March 11, 2008
Taking the breast cancer pill Femara can significantly reduce the chances that a woman's cancer will return, even long after she has stopped taking the estrogen blocker tamoxifen, researchers said in Chicago. They said post-menopausal women who took Femara from one to seven years after finishing a five-year regimen of tamoxifen reduced by 63% the risk the cancer would come back. The study results were published in the Journal of Clinical Oncology.
July 12, 2010 |
More than 100,000 women each year are diagnosed with a type of breast cancer called postmenopausal estrogen receptor-positive -- the most common type of breast cancer. Studies in recent years have shown that an important tool to prevent recurrence of this type of breast cancer lies in the use of medications called aromatase inhibitors. On Monday, cancer experts issued guidelines updating the knowledge about aromatase inhibitors -- which are medications that lower estrogen -- and how women and their doctors should best utilize this class of drugs.
January 25, 2011 |
The breast cancer drug tamoxifen may stall the progression of non-small cell lung cancer in those who take it after breast cancer treatment, a new study has found. Tamoxifen is the oldest of a wide array of medications that block the action of the hormone estrogen in the body. Researchers have found growing evidence in recent years that the majority of non-small cell lung cancers -- the most common form of lung cancer -- respond to estrogen with growth. So they wondered whether women taking tamoxifen as an adjunct to their breast cancer treatment might be less likely to develop or die of lung cancer.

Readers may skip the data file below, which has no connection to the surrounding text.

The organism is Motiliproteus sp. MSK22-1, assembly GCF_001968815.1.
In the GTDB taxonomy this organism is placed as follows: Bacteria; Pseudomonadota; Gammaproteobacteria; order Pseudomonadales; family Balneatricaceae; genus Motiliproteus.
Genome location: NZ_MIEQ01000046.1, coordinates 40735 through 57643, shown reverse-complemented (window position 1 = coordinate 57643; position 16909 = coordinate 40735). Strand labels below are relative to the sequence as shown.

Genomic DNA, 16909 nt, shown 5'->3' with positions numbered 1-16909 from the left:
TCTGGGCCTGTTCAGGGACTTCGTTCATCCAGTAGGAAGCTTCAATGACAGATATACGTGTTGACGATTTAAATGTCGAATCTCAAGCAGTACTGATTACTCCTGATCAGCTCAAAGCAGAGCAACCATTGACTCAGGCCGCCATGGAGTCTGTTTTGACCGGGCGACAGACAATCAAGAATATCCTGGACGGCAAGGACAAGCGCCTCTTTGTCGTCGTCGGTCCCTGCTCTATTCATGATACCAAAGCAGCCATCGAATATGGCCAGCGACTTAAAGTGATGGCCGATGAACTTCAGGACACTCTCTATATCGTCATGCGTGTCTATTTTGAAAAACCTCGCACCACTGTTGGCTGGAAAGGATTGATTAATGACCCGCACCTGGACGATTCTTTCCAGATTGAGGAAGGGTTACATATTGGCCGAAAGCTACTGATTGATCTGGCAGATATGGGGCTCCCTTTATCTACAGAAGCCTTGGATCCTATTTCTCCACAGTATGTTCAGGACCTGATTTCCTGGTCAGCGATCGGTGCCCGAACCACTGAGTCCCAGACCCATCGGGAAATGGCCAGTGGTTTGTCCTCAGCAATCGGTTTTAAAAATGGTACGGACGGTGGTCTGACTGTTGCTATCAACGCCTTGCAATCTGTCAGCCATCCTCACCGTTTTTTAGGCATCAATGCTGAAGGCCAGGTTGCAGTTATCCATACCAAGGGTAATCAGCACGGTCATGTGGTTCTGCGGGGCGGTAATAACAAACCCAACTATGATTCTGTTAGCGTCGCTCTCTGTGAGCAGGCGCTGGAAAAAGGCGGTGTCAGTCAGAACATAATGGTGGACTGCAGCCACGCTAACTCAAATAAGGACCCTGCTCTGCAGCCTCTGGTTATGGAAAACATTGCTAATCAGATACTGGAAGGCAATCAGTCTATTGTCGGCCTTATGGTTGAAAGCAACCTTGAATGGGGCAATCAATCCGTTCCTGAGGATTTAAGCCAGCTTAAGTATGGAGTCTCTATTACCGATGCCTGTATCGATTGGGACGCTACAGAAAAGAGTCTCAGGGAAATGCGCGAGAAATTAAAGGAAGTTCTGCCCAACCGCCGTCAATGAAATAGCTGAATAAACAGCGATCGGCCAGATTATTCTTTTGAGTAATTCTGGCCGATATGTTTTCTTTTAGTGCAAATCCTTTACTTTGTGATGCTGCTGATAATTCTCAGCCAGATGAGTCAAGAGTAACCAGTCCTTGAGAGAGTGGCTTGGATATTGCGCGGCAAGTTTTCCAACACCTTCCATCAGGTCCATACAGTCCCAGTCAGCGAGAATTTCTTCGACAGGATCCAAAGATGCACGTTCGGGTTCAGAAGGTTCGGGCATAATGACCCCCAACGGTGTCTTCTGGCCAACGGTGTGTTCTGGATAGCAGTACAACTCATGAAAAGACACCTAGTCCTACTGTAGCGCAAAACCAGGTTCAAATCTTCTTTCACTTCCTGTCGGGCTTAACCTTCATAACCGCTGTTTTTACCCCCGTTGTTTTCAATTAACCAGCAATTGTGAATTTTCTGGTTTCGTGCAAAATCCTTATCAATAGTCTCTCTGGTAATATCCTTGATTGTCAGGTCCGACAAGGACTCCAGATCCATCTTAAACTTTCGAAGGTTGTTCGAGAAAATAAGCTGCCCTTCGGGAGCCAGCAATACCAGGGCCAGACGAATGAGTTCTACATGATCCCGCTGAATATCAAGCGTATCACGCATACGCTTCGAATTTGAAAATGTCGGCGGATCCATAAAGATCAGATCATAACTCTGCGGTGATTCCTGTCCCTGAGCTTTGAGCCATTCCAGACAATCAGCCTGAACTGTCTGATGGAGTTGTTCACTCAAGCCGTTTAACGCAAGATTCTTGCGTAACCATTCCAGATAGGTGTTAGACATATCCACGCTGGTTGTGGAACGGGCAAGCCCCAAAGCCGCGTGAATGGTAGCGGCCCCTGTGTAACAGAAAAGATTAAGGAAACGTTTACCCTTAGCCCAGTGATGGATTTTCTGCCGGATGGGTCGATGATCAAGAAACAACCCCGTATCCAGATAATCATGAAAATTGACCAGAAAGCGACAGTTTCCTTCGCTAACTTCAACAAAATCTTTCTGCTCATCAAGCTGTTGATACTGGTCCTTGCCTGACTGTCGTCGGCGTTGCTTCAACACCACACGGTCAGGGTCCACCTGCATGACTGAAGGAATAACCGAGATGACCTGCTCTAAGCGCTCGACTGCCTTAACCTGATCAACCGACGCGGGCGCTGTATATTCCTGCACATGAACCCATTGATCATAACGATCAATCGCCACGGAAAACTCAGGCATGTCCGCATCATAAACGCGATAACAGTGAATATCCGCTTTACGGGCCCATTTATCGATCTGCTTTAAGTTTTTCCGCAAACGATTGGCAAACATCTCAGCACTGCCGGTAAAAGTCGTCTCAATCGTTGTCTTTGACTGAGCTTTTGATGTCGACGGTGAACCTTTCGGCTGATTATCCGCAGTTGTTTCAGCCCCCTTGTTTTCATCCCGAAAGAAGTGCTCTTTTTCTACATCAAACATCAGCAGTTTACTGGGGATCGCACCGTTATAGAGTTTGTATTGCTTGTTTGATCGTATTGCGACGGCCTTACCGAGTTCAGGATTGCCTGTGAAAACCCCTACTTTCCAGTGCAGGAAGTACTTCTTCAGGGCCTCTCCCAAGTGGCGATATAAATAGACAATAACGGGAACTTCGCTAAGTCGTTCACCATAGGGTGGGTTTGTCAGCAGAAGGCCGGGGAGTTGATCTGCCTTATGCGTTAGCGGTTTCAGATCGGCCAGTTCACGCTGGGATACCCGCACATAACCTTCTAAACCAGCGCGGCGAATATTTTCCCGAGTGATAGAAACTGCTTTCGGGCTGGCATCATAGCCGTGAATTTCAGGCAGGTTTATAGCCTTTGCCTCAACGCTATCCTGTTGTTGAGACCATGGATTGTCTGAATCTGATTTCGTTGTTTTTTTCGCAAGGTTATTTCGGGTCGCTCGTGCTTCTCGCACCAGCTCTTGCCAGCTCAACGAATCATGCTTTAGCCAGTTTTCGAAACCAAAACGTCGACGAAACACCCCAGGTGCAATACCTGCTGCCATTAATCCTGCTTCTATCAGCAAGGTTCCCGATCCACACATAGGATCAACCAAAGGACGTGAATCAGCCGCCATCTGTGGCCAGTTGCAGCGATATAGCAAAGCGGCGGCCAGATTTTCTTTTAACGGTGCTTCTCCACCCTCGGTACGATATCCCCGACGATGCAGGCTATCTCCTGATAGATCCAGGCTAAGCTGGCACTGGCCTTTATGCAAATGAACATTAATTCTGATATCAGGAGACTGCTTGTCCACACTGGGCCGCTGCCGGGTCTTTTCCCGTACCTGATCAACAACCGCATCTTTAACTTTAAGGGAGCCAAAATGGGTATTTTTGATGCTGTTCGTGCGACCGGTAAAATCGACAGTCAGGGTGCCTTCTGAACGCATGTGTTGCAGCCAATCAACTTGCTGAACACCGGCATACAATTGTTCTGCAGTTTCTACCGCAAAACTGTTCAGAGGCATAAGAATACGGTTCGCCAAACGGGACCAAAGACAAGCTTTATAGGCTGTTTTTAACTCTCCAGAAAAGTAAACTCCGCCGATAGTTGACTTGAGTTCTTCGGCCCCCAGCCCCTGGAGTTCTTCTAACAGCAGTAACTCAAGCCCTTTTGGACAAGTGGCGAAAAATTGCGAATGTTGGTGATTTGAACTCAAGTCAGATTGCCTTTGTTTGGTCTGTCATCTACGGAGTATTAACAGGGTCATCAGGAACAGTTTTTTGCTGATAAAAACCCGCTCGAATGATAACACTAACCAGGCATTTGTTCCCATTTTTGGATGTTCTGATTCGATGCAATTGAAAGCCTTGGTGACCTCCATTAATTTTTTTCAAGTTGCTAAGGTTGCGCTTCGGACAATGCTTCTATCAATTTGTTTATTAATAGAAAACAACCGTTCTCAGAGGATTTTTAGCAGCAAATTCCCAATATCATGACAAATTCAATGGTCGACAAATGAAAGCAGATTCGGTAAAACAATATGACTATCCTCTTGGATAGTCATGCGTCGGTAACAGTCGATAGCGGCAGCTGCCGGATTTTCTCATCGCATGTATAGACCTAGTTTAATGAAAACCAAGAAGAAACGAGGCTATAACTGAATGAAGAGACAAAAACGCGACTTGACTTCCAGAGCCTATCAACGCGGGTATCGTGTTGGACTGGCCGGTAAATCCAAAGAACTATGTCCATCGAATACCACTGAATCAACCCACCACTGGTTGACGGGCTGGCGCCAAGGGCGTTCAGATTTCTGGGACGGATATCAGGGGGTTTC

September 23, 2013 |
Women with a higher-than-usual risk for developing breast cancer should consider taking one of two medications approved by the Food and Drug Administration to reduce that risk, a federal panel has concluded. But the medications, which can raise a woman's risk of developing blood clots, are not for everyone and should not be taken for breast cancer reduction by most women, the U.S. Preventive Services Task Force said. Taken daily by women who are more likely than most to develop breast cancer, the chemotherapy drug tamoxifen or the osteoporosis drug raloxifene have been shown to drive down that risk.
February 5, 2007
Regarding your Jan. 29 article on side effects from breast cancer drugs ["Cancer Drugs: Too Toxic?"], I began taking Arimidex two years ago. Five days after I started the prescription, I woke up in the middle of the night with excruciating pain in my hands. I thought it would diminish over time, but it didn't. The diagnosis, finally? Carpal tunnel syndrome. Surgery was suggested. I had been a legal secretary for more than 30 years, typed five days a week and never got carpal tunnel syndrome.
August 10, 1998 |
If you are lucky, this is the way cancer treatment ends, not with a bang but a whimper. Let's see, of the treatments listed for me in November: chemo--it's done; surgery--done; radiation--done. It remained only to go see my oncologist, Dr. James Waisman, of whom I am preposterously fond, to ask the musical question, "Is that all there is?" And so, it seems, yes. "In my mind"--he nonchalantly shrugged--"you're cured." Oh. Just like that. Is that really all there is?